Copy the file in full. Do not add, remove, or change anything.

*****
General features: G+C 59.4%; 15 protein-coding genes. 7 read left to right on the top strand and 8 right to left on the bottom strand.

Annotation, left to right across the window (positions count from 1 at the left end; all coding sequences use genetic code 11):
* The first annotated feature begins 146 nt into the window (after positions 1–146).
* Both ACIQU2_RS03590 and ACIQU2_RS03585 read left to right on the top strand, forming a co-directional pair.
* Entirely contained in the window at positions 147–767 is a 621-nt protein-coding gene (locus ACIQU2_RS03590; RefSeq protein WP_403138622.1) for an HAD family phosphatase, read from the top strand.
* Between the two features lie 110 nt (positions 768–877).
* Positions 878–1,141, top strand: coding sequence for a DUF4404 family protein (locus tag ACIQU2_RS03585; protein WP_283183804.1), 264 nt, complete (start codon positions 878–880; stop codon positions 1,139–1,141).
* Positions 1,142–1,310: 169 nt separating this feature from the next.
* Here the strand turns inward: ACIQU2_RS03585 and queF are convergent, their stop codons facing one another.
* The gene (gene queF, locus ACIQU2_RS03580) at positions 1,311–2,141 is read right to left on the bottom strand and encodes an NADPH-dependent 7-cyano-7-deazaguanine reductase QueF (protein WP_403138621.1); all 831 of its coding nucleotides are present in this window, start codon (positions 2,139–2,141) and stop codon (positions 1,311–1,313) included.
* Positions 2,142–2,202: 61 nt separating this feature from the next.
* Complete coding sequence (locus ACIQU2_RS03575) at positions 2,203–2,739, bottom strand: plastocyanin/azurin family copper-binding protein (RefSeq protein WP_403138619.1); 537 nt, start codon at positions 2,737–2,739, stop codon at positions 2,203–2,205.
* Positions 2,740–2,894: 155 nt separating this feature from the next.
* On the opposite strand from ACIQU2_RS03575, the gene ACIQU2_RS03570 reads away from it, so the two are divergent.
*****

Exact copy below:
General features: G+C 59.4%; 15 protein-coding genes. 7 read left to right on the top strand and 8 right to left on the bottom strand.

Annotation, left to right across the window (positions count from 1 at the left end; all coding sequences use genetic code 11):
* The first annotated feature begins 146 nt into the window (after positions 1–146).
* Both ACIQU2_RS03590 and ACIQU2_RS03585 read left to right on the top strand, forming a co-directional pair.
* Entirely contained in the window at positions 147–767 is a 621-nt protein-coding gene (locus ACIQU2_RS03590; RefSeq protein WP_403138622.1) for an HAD family phosphatase, read from the top strand.
* Between the two features lie 110 nt (positions 768–877).
* Positions 878–1,141, top strand: coding sequence for a DUF4404 family protein (locus tag ACIQU2_RS03585; protein WP_283183804.1), 264 nt, complete (start codon positions 878–880; stop codon positions 1,139–1,141).
* Positions 1,142–1,310: 169 nt separating this feature from the next.
* Here the strand turns inward: ACIQU2_RS03585 and queF are convergent, their stop codons facing one another.
* The gene (gene queF, locus ACIQU2_RS03580) at positions 1,311–2,141 is read right to left on the bottom strand and encodes an NADPH-dependent 7-cyano-7-deazaguanine reductase QueF (protein WP_403138621.1); all 831 of its coding nucleotides are present in this window, start codon (positions 2,139–2,141) and stop codon (positions 1,311–1,313) included.
* Positions 2,142–2,202: 61 nt separating this feature from the next.
* Complete coding sequence (locus ACIQU2_RS03575) at positions 2,203–2,739, bottom strand: plastocyanin/azurin family copper-binding protein (RefSeq protein WP_403138619.1); 537 nt, start codon at positions 2,737–2,739, stop codon at positions 2,203–2,205.
* Positions 2,740–2,894: 155 nt separating this feature from the next.
* On the opposite strand from ACIQU2_RS03575, the gene ACIQU2_RS03570 reads away from it, so the two are divergent.